Copyright © 2018 Albuquerque Journal
A senior vice president with the company contracted by the city to manufacture 20 buses for the controversial Albuquerque Rapid Transit project called the number of issues identified with the buses “befuddling,” given the high amount of scrutiny each underwent.
“This has been a challenging account,” said Macy Neshati of the BYD bus company during a meeting with Journal editors and reporters Thursday.
He said he’s upped quality control at the company’s plant in Lancaster, Calif., and encouraged the city’s inspectors onsite there to “be harder on us” to try to curb further kinks in buses coming off the line.
But city spokesman Rick DeReyes said the problems weren’t materializing at the plant.
“The issue is not what’s going on in the plant but what’s going on when they’re used,” DeReyes said. “That’s what the issue is and that’s what we’re working with BYD to resolve.”
Neshati said most of the issues are minor ones and will be able to be corrected.
Axles that were reportedly leaking oil, for example, already have been fixed.
Neshati attended an “amiable” meeting with members of Mayor Tim Keller’s administration earlier in the day Thursday to discuss the issues highlighted this month by Keller, which included the leaky axles and wheelchair restraint belts located in inconsistent locations.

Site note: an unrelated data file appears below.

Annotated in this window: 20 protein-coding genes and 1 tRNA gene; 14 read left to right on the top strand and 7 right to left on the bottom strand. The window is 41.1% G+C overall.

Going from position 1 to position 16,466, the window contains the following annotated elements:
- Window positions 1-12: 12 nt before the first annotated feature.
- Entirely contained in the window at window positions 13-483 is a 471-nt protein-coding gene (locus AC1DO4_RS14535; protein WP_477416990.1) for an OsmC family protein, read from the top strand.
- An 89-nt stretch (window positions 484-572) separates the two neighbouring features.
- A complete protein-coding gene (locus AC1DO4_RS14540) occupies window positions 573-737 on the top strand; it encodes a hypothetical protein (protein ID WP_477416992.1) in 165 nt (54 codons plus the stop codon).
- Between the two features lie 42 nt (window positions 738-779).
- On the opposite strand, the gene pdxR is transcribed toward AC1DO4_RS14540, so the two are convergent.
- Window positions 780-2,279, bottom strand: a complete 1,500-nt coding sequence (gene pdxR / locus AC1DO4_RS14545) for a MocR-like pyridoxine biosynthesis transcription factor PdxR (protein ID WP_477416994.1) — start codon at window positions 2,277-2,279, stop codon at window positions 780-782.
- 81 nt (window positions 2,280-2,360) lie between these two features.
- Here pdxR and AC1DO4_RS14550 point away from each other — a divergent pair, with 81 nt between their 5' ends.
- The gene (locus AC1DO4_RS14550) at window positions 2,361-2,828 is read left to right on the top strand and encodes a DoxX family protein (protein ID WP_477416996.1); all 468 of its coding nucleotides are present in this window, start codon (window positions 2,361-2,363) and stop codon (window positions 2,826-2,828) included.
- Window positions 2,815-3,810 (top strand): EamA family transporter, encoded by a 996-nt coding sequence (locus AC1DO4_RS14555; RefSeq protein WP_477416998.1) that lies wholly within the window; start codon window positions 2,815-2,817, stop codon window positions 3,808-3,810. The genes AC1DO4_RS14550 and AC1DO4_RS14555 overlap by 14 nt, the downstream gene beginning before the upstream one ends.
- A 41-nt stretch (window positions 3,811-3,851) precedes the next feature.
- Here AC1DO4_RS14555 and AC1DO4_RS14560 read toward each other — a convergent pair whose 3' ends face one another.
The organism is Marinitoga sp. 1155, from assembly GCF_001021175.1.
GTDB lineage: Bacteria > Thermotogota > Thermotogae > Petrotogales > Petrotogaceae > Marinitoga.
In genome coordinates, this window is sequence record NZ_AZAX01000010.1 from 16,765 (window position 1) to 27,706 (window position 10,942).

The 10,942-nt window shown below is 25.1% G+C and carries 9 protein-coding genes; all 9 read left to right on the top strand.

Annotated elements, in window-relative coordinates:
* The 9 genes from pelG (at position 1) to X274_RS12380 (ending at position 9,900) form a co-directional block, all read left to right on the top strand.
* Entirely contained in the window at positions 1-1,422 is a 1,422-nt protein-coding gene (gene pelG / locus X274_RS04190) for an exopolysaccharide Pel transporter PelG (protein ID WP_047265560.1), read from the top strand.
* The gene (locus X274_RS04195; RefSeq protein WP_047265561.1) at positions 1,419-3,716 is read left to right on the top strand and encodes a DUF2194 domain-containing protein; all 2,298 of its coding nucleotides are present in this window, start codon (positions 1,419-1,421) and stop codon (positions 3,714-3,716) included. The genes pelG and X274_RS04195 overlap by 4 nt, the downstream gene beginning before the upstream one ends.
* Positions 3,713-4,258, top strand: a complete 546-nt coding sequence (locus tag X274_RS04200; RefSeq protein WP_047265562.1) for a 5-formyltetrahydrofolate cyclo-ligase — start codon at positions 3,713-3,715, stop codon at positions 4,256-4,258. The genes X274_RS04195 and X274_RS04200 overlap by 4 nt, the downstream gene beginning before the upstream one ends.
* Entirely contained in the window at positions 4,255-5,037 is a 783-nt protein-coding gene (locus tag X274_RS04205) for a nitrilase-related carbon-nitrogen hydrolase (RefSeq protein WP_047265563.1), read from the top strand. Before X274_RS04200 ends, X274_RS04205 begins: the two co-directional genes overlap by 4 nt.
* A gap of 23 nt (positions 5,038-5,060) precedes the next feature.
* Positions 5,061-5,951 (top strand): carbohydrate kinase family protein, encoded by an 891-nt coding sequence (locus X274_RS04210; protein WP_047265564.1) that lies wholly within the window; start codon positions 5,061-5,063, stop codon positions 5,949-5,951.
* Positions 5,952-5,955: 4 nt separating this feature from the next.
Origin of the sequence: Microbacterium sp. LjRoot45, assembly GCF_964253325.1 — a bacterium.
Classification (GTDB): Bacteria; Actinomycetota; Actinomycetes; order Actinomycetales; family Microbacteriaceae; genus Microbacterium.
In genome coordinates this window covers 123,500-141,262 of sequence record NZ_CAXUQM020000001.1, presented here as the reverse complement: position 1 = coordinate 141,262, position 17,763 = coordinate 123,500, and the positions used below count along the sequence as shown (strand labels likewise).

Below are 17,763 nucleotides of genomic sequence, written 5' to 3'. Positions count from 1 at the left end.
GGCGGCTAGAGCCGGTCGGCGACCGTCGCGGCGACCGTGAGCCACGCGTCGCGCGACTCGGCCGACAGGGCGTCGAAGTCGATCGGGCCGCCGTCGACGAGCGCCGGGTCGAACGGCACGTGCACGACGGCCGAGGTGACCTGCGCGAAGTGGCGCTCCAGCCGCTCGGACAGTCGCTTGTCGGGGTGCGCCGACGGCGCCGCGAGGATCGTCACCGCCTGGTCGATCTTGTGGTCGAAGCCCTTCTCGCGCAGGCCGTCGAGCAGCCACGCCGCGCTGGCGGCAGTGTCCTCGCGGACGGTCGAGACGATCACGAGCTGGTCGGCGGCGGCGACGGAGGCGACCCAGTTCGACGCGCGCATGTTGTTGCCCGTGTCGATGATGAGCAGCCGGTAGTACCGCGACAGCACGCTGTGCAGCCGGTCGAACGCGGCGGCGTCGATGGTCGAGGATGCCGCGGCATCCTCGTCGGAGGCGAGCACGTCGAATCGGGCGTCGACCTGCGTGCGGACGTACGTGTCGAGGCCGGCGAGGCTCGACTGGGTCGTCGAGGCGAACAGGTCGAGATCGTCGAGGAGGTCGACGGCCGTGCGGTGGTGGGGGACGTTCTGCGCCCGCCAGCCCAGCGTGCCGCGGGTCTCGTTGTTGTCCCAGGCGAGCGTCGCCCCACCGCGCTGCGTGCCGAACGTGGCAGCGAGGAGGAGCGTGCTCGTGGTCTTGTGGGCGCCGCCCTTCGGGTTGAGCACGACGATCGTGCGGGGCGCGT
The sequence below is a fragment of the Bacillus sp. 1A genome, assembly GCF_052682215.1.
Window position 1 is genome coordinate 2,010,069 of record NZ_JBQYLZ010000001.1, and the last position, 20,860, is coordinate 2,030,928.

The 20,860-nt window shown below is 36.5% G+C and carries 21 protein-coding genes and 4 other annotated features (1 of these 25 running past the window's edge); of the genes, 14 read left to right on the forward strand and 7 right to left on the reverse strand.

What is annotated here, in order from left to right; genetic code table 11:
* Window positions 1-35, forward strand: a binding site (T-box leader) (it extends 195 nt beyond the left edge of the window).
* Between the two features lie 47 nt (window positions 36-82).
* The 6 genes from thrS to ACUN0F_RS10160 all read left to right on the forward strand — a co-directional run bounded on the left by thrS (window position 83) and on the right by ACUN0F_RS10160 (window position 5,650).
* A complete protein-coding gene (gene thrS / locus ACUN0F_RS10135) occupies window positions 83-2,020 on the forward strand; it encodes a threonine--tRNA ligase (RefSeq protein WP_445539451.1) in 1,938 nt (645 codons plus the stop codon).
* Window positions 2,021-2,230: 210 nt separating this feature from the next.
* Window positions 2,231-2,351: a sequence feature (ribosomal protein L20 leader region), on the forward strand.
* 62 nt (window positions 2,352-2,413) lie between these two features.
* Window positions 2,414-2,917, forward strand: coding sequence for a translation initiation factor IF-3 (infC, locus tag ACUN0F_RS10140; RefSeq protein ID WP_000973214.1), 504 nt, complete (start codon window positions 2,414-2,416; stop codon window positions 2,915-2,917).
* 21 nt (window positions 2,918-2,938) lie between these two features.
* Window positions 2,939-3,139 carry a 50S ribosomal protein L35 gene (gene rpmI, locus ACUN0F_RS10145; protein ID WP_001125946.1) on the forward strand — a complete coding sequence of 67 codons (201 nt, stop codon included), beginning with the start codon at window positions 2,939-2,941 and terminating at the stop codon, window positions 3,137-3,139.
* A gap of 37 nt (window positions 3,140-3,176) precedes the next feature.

“Obviously, with a new administration and a project that’s in process and not completed, there’s communication gaps and information gaps that naturally exist,” Neshati said.
“We could have certainly done a better job at being proactive in communicating with the new administration what we were doing and what our answers were to all the issues that were developing.”
The city did not comment on the meeting, but DeReyes said the mayor will provide an update on the project soon.
While there are problems with the buses that have been delivered so far, the other issue is the delay in receiving the other half.
All 20 of the buses were to be delivered by Oct. 4.
“We are victims of our own success,” Neshati said.
The company was unable to keep up with a backlog of orders, he said, but it is catching up with the addition of a 350,000-square-foot expansion to the plant brought online in October.
The buses also have not yet passed a durability test required before federal funding can be given to the city.
Neshati said he expects the test will be passed in the next five to six months.
In the meantime, the city is welcome to use the buses for free, he said.
That’s not possible, though, because a variety of other problems with the route and platforms also have been identified.
The project involves connecting roughly 10 miles of Central from Coors to Louisiana via fully electric, articulated buses, bus-only lanes and stations located in the middle of the road.